granted merely because the court believes that the movant
will prevail if the action is tried on the merits.”
Id. Therefore, the court cannot weigh the evidence
or make credibility determinations. Id. at 569. The
district court may not “credit the evidence of the
party seeking summary judgment and fail properly to
acknowledge key evidence offered by the party opposing that
motion.” Id. at 570. However, a party
“cannot create a genuine issue of material fact through
mere speculation or the building of one inference upon
another.” Beale v. Hardy, 769 F.2d 213, 214
(4th Cir. 1985). Therefore, “[m]ere unsupported
speculation . . . is not enough to defeat a summary judgment
motion.” Ennis v. National Ass'n of Bus. &
Educ. Radio, Inc., 53 F.3d 55, 62 (4th Cir. 1995).
following facts are presented in the light most favorable to
Plaintiff, the party opposing summary judgment.
1989, Plaintiff lived on Johns Island, South Carolina when
Hurricane Hugo hit the Charleston area. Plaintiff was trapped
with her husband and son in a closet during the hurricane,
which did major damage to her home. After this experience,
Plaintiff developed anxiety, panic attacks, and agoraphobia,
and believed she had Post-Traumatic Stress Disorder
(“PTSD”). Plaintiff Dep. 34:23 - 35:5; 36:20 -
37:16. As she has grown older, Plaintiff's PTSD has
worsened. Id. at 38:6-11. In 2010 through 2013,
Plaintiff began discussing her history and symptoms with her
son's psychiatrist, Dr. Darlene Moak. In 2013, Plaintiff
became a patient of Dr. Moak, who opined in a June 14, 2013
letter Plaintiff “fully meets criteria for both PTSD
and panic disorder with agoraphobia.” ECF No. 37-19 at
9, Moak letter.
at Alternative Academy
began employment with the District in the 2008-2009 school
year, as a special needs teacher at the Alternative Academy
(“Academy”) in Chapin, South Carolina. The
Academy had in place the Healing Species Program, a pet
therapy program for children with special needs. Plaintiff
participated in this program, utilizing animals in the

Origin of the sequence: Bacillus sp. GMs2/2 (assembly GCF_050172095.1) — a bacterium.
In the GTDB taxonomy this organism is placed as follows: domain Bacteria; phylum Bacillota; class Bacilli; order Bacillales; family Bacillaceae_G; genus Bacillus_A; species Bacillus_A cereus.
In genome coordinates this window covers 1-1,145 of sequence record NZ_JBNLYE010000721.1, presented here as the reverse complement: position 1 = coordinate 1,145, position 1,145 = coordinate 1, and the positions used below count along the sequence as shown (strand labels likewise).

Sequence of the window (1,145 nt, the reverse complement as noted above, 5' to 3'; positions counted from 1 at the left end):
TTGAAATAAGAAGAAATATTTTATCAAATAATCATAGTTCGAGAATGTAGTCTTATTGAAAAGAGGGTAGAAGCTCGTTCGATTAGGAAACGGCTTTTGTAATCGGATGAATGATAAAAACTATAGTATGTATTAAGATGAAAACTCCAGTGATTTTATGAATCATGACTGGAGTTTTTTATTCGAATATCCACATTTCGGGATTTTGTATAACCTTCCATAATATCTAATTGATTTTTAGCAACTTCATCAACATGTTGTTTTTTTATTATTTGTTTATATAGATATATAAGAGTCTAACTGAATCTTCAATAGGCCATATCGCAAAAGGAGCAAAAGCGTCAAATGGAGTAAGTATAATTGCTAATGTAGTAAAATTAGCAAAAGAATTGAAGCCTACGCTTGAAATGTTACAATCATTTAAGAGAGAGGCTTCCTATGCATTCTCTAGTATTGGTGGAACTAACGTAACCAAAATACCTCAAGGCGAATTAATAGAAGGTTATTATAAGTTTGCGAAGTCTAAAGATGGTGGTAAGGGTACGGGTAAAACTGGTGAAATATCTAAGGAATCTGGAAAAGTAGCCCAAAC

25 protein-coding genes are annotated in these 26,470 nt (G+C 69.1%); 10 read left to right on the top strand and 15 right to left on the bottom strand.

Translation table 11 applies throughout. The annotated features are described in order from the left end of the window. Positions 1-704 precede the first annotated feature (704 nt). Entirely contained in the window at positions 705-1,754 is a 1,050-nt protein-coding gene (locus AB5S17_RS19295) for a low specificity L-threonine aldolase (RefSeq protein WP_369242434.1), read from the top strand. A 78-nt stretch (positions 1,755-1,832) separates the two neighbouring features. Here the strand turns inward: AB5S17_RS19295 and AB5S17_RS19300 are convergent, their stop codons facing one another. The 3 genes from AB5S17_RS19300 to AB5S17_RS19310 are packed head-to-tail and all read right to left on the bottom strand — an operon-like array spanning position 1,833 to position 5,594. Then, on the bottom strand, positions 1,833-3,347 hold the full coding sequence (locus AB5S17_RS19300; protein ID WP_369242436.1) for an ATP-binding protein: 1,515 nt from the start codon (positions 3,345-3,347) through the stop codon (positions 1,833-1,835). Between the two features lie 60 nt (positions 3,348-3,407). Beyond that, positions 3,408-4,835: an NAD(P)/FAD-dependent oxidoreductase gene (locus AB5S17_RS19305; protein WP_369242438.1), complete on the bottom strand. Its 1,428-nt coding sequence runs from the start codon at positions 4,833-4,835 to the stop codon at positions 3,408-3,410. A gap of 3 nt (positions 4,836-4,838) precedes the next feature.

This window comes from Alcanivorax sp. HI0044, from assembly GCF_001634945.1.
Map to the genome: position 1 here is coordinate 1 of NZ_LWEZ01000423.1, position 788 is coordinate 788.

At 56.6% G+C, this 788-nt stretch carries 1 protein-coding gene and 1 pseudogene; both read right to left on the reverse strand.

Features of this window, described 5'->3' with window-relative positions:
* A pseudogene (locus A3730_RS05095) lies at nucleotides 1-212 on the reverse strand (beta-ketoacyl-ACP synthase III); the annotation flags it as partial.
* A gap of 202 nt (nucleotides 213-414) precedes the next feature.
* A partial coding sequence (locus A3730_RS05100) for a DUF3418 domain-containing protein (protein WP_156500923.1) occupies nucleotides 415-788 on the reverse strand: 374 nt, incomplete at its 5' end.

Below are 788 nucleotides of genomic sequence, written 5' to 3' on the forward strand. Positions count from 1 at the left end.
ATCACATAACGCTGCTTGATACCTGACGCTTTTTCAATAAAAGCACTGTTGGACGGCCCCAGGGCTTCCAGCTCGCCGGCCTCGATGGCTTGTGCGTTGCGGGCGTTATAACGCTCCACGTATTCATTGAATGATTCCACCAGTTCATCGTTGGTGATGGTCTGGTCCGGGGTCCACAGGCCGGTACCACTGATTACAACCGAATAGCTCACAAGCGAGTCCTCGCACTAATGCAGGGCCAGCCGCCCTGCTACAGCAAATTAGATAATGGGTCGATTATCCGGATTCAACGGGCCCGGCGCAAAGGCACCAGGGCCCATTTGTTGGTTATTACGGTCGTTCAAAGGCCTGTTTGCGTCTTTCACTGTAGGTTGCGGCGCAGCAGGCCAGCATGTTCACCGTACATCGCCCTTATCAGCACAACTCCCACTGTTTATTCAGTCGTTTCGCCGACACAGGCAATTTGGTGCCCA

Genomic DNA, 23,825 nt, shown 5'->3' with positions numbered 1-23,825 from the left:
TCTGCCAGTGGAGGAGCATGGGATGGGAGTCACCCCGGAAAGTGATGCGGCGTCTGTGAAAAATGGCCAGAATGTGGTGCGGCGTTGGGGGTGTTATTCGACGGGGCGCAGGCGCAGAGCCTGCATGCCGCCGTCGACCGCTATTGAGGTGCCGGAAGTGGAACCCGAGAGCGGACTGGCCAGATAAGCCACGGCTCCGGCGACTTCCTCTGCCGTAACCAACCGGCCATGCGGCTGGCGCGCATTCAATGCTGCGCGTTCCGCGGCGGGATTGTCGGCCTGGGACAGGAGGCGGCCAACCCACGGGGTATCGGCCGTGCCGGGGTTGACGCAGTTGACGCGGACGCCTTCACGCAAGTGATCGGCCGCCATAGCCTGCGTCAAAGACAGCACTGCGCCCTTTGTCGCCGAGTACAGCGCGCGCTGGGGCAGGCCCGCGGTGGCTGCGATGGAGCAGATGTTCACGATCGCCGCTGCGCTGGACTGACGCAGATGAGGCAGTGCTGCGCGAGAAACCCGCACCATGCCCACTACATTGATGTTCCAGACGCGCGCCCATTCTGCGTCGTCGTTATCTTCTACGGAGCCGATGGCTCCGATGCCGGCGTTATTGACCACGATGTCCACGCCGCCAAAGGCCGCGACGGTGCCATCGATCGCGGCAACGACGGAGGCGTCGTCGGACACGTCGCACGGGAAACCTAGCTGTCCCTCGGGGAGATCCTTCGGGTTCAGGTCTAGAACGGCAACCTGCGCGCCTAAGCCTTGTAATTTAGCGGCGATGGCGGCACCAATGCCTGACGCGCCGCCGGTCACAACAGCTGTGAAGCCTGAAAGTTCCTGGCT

classroom to assist the children. ECF No. 37 at 6.
2011, Plaintiff adopted a Chihuahua puppy named Pearl.
Plaintiff became interested in training Pearl as a therapy
dog for use with children at school in the Healing Species
Program, and as a service dog for her anxiety and PTSD.
Plaintiff Dep. at 32:11-13. Before the 2011-2012 school year
began, Plaintiff and a colleague, Sharon Gray, approached
their new principal, Don Hardie, about bringing their dogs to
school as part of the Healing Species Program. Id.
at 32:1-33:2. Plaintiff also decided “around that
time” to train Pearl as a service dog for her PTSD.
Id. at 34:7-9. Pearl accompanied Plaintiff to school
for the 2011-2012 and 2012-2013 school years as a therapy dog
for the students. While at the school, Pearl wore a vest that
identified her as a therapy dog, earning a service dog patch
when she completed the requirements for a service dog.
Id. at 71:24-72:3. There is no evidence any student,
parent, or District employee complained about Pearl's
presence in the classroom. Id. at 154:1-5; ECF No.
37-23, Hefner Dep. 19:17-19.
Academy was to be moved to a new location to begin the
2013-2014 school year. In the spring of 2013, Mr. Hardie
announced in a faculty meeting that no dogs would be allowed
in the new location on the Spring Hill High School campus.
Plaintiff Dep. 118:2-9. Mr. Hardie provided the rationale as
including perception (“seeing teachers out walking a
dog, ” “Spring Hill High School parent's
(sic) perception of the dog, concerns with that
piece”), environment changes (schedule; being in an
enclosed, bigger school; better manicured grass; dog
excrement), and fairness to Spring Hill High School teachers.
ECF No. 29-3, Hardie Dep. 18:3-14; 60:11-61:17. After this
announcement, Plaintiff notified Mr. Hardie she needed Pearl